January 10, 2015

Welcome to the January 2015 REBELCast, where Swami and I are going to tackle a very important scenario that comes up in the daily practice of not only Emergency Medicine, but also in Medicine.  Today we are going to specifically tackle one topic: Topic: Is the use of cephalosporin antibiotics in patients with a history of penicillin class antibiotics safe?

January 5, 2015

Background: Streptococcal pharyngitis is a common presentation to primary care and Emergency Department physicians. Every year, 10 million patients in the United States are treated with antibiotics for pharyngitis. However, less than 10% of these patients actually have strep pharyngitis (Barnett 2013). Prescribing of antibiotics for these patients centers on three arguments:
  1. Antibiotics reduce symptomology
  2. Antibiotics reduce the rate of suppurative complications
  3. Antibiotics reduce the rate of non-suppurative complications (primarily Rheumatic Heart Disease).
So, do patients with strep throat need to be treated with antibiotics?

September 2, 2014

Welcome to the September REBELCast 2014, where Matt, Swami, and I are going to tackle a couple more scenarios to help your clinical practice.  Today, we are going to specifically tackle two different topics: Topic #1: The use of Non-Invasive Positive Pressure Ventilation (NIPPV) in the Pre-Hospital Treatment of Patients with Severe Respiratory Distress Topic #2: Once Weekly Dalbavancin for Skin Infections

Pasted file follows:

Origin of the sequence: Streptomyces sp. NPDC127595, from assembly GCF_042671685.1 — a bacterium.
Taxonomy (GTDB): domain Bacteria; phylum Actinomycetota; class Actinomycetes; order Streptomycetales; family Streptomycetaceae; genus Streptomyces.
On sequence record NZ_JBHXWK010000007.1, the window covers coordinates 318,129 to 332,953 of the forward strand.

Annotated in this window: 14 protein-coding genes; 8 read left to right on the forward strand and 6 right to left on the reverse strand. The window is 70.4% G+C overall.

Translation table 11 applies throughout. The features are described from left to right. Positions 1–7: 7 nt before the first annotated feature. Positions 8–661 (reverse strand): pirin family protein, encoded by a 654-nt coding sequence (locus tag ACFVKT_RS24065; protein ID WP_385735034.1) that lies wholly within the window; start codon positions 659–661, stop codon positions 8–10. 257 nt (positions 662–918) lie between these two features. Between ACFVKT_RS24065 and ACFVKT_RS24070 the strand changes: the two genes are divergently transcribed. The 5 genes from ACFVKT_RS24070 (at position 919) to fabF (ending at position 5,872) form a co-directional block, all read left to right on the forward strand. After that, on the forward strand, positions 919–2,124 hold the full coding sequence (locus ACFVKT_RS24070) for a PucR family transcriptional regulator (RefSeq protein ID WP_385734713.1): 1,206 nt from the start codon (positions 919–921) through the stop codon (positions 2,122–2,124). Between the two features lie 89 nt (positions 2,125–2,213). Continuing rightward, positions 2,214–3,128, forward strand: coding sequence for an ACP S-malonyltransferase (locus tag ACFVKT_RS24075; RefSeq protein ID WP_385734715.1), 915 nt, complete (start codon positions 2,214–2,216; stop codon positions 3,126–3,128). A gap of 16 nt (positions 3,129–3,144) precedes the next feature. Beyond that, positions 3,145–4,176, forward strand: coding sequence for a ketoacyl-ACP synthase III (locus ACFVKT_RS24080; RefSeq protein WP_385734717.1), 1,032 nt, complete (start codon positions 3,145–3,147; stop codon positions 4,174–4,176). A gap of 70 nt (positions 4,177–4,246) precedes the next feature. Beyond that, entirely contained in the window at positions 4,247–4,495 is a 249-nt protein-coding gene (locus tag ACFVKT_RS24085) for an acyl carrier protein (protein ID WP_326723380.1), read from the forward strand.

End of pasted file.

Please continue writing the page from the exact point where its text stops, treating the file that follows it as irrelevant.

July 17, 2014

Animal bites are a common cause of injury in the United States. About 4.5 million Americans/year (5% of all traumatic wounds in the ED) will sustain a bite injury. Dog bites compromise a majority of these wounds. The classic teaching is that dog bites should not be closed primarily and they should all be prophylactically treated with antibiotics. When dog bites become infected, Pasteurella species, specifically P. canis, are the most common pathogens. Amoxicillin-clavulanate (AKA “dog-mentin”) is the antibiotic of choice. It’s also important to keep in mind that Emergency Department repaired lacerations (not just dog bites but all comers) have a 3-7% infection rate. As usual, the dogma (pun intended) is based on minimal if any evidence. Additionally, there are some recent articles that are relevant to the discussion that should be discussed.

July 1, 2014

Welcome to REBEL Cast Episode 1, where Matt, Swami, and I are going to tackle a couple of scenarios to help your clinical practice.  Today, we are going to specifically tackle two different topics:
  • Topic #1: Clinically Important Biphasic Anaphylaxis
  • Topic #2: Total Lymphocyte Count (TLC) as a Surrogate Marker for CD4 Counts
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